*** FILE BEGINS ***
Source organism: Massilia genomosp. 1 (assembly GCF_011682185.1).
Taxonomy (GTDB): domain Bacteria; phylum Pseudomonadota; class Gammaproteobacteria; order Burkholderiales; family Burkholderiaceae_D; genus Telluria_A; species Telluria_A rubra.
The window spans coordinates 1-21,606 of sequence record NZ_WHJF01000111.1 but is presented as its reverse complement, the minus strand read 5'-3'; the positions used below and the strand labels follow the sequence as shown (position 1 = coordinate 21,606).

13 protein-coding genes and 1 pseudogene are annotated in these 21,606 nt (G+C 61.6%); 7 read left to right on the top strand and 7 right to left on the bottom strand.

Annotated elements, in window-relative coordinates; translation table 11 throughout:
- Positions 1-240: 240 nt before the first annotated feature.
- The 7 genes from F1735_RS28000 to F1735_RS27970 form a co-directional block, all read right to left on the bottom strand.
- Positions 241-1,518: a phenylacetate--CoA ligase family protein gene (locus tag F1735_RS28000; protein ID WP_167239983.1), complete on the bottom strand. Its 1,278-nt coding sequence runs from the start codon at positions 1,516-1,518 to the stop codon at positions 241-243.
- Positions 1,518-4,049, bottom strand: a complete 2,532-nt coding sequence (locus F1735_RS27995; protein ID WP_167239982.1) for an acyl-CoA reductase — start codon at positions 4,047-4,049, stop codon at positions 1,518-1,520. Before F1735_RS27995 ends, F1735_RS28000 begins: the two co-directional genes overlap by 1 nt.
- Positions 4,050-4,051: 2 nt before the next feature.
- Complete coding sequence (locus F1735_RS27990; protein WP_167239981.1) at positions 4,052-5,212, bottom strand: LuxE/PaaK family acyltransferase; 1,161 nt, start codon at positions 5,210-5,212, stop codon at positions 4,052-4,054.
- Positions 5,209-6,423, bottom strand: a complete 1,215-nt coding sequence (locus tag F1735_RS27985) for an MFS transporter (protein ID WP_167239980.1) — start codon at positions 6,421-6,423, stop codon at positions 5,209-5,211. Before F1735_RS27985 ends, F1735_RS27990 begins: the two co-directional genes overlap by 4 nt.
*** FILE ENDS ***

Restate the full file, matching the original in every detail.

Source organism: Massilia genomosp. 1 (assembly GCF_011682185.1).
Taxonomy (GTDB): domain Bacteria; phylum Pseudomonadota; class Gammaproteobacteria; order Burkholderiales; family Burkholderiaceae_D; genus Telluria_A; species Telluria_A rubra.
The window spans coordinates 1-21,606 of sequence record NZ_WHJF01000111.1 but is presented as its reverse complement, the minus strand read 5'-3'; the positions used below and the strand labels follow the sequence as shown (position 1 = coordinate 21,606).

13 protein-coding genes and 1 pseudogene are annotated in these 21,606 nt (G+C 61.6%); 7 read left to right on the top strand and 7 right to left on the bottom strand.

Annotated elements, in window-relative coordinates; translation table 11 throughout:
- Positions 1-240: 240 nt before the first annotated feature.
- The 7 genes from F1735_RS28000 to F1735_RS27970 form a co-directional block, all read right to left on the bottom strand.
- Positions 241-1,518: a phenylacetate--CoA ligase family protein gene (locus tag F1735_RS28000; protein ID WP_167239983.1), complete on the bottom strand. Its 1,278-nt coding sequence runs from the start codon at positions 1,516-1,518 to the stop codon at positions 241-243.
- Positions 1,518-4,049, bottom strand: a complete 2,532-nt coding sequence (locus F1735_RS27995; protein ID WP_167239982.1) for an acyl-CoA reductase — start codon at positions 4,047-4,049, stop codon at positions 1,518-1,520. Before F1735_RS27995 ends, F1735_RS28000 begins: the two co-directional genes overlap by 1 nt.
- Positions 4,050-4,051: 2 nt before the next feature.
- Complete coding sequence (locus F1735_RS27990; protein WP_167239981.1) at positions 4,052-5,212, bottom strand: LuxE/PaaK family acyltransferase; 1,161 nt, start codon at positions 5,210-5,212, stop codon at positions 4,052-4,054.
- Positions 5,209-6,423, bottom strand: a complete 1,215-nt coding sequence (locus tag F1735_RS27985) for an MFS transporter (protein ID WP_167239980.1) — start codon at positions 6,421-6,423, stop codon at positions 5,209-5,211. Before F1735_RS27985 ends, F1735_RS27990 begins: the two co-directional genes overlap by 4 nt.